Fermented Wheat Protein and Gluten Intolerance

Jessica Gore
Sourdough Bread

It may seem too good to be true, but there may someday be peaceful coexistence between fermented wheat protein and gluten intolerance. For those who are accustomed to avoiding foods that may contain even a trace of wheat, the idea of willingly consuming products that list wheat as a main ingredient may seem like the stuff of nightmares, but it could just be a dream come true.

About Fermented Wheat Protein and Gluten Intolerance

It is not wheat itself that is problematic for celiacs, nor is it even gluten, strictly speaking. The offending protein is actually a small portion of the gluten protein known as gliadin. A specific sequence of amino acids in this protein triggers an immune response in gluten intolerant individuals, and that is the basis of celiac disease and several other forms of gluten sensitivity. The other protein present in the gluten molecule, glutenin, is believed to be relatively harmless to celiacs.

In theory, if these few amino acids could be altered, gluten protein could be rendered harmless to celiacs. Too good to be true? Maybe not. A 2004 study published in the academic journal Applied and Environmental Microbiology found long-duration fermentation of sourdough bread resulted in a product significantly more tolerable to celiac patients than untreated bread.

Building on this evidence, A 2007 study published in the same journal used a particular strain of bacteria to degrade the offending proteins. This treatment was able to completely hydrolyze the gliadin; in other words, to break it down into its component amino acids and remove the sequence of amino acids that trigger reactions in celiac patients. Glutenin, the less-harmful molecule in the gluten protein, was reduced by 80 percent. The resulting flour was found to be suitable for baking, and researchers speculated that with further study, this form of fermentation could potentially render wheat protein harmless to the gluten intolerant.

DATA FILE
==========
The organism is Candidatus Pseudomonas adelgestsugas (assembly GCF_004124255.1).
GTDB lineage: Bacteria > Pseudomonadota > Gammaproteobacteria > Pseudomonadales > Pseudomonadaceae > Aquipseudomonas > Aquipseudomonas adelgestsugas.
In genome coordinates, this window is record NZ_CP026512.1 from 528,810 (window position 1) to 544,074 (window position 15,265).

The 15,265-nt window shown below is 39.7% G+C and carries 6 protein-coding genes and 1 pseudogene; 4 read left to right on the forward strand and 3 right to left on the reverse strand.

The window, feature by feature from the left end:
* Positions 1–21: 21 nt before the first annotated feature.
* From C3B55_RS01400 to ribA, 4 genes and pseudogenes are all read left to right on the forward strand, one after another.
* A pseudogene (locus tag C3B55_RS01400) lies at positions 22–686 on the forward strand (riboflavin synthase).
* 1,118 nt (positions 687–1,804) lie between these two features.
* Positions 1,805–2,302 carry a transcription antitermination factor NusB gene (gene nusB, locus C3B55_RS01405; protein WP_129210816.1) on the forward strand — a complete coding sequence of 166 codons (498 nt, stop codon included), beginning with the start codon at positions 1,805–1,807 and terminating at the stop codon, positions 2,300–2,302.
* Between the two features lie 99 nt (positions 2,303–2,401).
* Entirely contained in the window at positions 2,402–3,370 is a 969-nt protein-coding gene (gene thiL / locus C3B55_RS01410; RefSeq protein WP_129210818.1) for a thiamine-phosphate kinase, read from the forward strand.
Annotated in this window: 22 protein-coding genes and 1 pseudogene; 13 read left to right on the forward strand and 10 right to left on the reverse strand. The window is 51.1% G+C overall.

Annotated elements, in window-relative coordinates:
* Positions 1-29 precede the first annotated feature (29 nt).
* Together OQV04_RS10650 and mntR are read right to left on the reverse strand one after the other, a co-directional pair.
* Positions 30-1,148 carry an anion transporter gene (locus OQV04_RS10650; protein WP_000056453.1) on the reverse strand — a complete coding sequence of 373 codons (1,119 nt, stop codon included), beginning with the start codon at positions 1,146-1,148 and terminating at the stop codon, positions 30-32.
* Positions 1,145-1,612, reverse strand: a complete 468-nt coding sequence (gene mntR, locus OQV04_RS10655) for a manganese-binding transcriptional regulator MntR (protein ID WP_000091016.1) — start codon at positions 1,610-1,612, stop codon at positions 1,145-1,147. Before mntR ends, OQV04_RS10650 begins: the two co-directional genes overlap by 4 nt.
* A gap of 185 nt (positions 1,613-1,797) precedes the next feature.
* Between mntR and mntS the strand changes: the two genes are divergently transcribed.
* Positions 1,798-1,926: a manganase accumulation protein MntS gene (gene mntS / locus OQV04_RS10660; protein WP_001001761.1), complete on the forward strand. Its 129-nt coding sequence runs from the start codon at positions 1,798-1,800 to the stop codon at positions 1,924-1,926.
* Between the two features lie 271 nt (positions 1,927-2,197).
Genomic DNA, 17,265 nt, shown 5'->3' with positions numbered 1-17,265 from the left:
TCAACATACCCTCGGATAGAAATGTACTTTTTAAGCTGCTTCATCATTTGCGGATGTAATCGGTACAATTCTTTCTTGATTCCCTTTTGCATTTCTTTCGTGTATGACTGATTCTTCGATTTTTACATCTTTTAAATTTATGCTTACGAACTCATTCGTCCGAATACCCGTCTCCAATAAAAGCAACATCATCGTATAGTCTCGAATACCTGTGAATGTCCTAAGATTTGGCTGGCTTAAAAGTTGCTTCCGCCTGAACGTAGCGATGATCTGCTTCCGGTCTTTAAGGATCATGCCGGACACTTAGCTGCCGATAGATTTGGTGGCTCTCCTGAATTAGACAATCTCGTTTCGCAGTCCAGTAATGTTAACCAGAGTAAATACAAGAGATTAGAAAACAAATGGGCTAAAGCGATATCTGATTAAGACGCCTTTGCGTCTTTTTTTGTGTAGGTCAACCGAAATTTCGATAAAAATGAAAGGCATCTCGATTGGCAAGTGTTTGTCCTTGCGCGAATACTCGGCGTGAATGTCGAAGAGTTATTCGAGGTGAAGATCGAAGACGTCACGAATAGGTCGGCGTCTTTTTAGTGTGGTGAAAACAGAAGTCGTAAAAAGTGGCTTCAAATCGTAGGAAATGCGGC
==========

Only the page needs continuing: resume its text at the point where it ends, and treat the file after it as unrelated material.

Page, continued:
Is Sourdough Bread Safe for Celiacs?

As with many foods, the answer to this question is clearly 'maybe.'

Fermentation by sourdough lactobacilli could represent a promising technology to make wheat bread suitable for celiacs. A 2009 study in the same publication reached a similar conclusion. If this is indeed the case, why has there not been a stampede of hungry celiacs racing to the local specialty baker?

So far, the Celiac Disease Foundation, the Celiac Sprue Association and the Canadian Celiac Association have remained curiously silent on the subject, with none of the advocacy groups offering official statements on fermented wheat protein and gluten intolerance. Similarly, neither the American Dietetic Association or the Dieticians of Canada have voiced any opinion on the subject. Even though the science appears to be solid, with no authoritative bodies backing up the claims and no large-scale studies in place, few celiacs are willing to place their health in jeopardy based on preliminary studies.

If you have mild gluten sensitivity and are considering trying fermented wheat products, consult your physician before you make any decisions. While early evidence looks promising, most of the studies involved have been on a small scale or have used laboratory analysis, but not human subjects. Wheat fermentation may be the answer gluten intolerant consumers have been looking for, but more research appears to be needed before any official safety recommendations can be made.

Fermented Wheat Protein and Gluten Intolerance